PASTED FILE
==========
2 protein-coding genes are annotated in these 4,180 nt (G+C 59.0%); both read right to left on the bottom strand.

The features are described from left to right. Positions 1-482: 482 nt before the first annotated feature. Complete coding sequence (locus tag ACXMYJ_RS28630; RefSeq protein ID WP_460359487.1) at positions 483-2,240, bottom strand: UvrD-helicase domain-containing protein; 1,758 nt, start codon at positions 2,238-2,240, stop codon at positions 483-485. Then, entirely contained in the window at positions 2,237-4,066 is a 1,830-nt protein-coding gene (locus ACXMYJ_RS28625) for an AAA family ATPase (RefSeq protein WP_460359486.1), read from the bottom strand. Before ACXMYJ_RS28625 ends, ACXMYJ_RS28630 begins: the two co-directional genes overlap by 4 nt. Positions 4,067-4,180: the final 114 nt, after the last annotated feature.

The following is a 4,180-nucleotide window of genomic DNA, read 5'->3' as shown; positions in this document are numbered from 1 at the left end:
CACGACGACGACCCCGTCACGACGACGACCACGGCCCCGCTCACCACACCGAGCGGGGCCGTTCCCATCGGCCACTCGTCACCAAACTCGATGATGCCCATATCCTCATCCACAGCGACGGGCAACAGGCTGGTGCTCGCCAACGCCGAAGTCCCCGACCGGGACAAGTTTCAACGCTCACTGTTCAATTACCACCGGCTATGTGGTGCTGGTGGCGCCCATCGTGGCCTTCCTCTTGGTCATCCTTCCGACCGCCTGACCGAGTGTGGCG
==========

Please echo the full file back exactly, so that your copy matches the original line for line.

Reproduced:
2 protein-coding genes are annotated in these 4,180 nt (G+C 59.0%); both read right to left on the bottom strand.

The features are described from left to right. Positions 1-482: 482 nt before the first annotated feature. Complete coding sequence (locus tag ACXMYJ_RS28630; RefSeq protein ID WP_460359487.1) at positions 483-2,240, bottom strand: UvrD-helicase domain-containing protein; 1,758 nt, start codon at positions 2,238-2,240, stop codon at positions 483-485. Then, entirely contained in the window at positions 2,237-4,066 is a 1,830-nt protein-coding gene (locus ACXMYJ_RS28625) for an AAA family ATPase (RefSeq protein WP_460359486.1), read from the bottom strand. Before ACXMYJ_RS28625 ends, ACXMYJ_RS28630 begins: the two co-directional genes overlap by 4 nt. Positions 4,067-4,180: the final 114 nt, after the last annotated feature.

The following is a 4,180-nucleotide window of genomic DNA, read 5'->3' as shown; positions in this document are numbered from 1 at the left end:
CACGACGACGACCCCGTCACGACGACGACCACGGCCCCGCTCACCACACCGAGCGGGGCCGTTCCCATCGGCCACTCGTCACCAAACTCGATGATGCCCATATCCTCATCCACAGCGACGGGCAACAGGCTGGTGCTCGCCAACGCCGAAGTCCCCGACCGGGACAAGTTTCAACGCTCACTGTTCAATTACCACCGGCTATGTGGTGCTGGTGGCGCCCATCGTGGCCTTCCTCTTGGTCATCCTTCCGACCGCCTGACCGAGTGTGGCG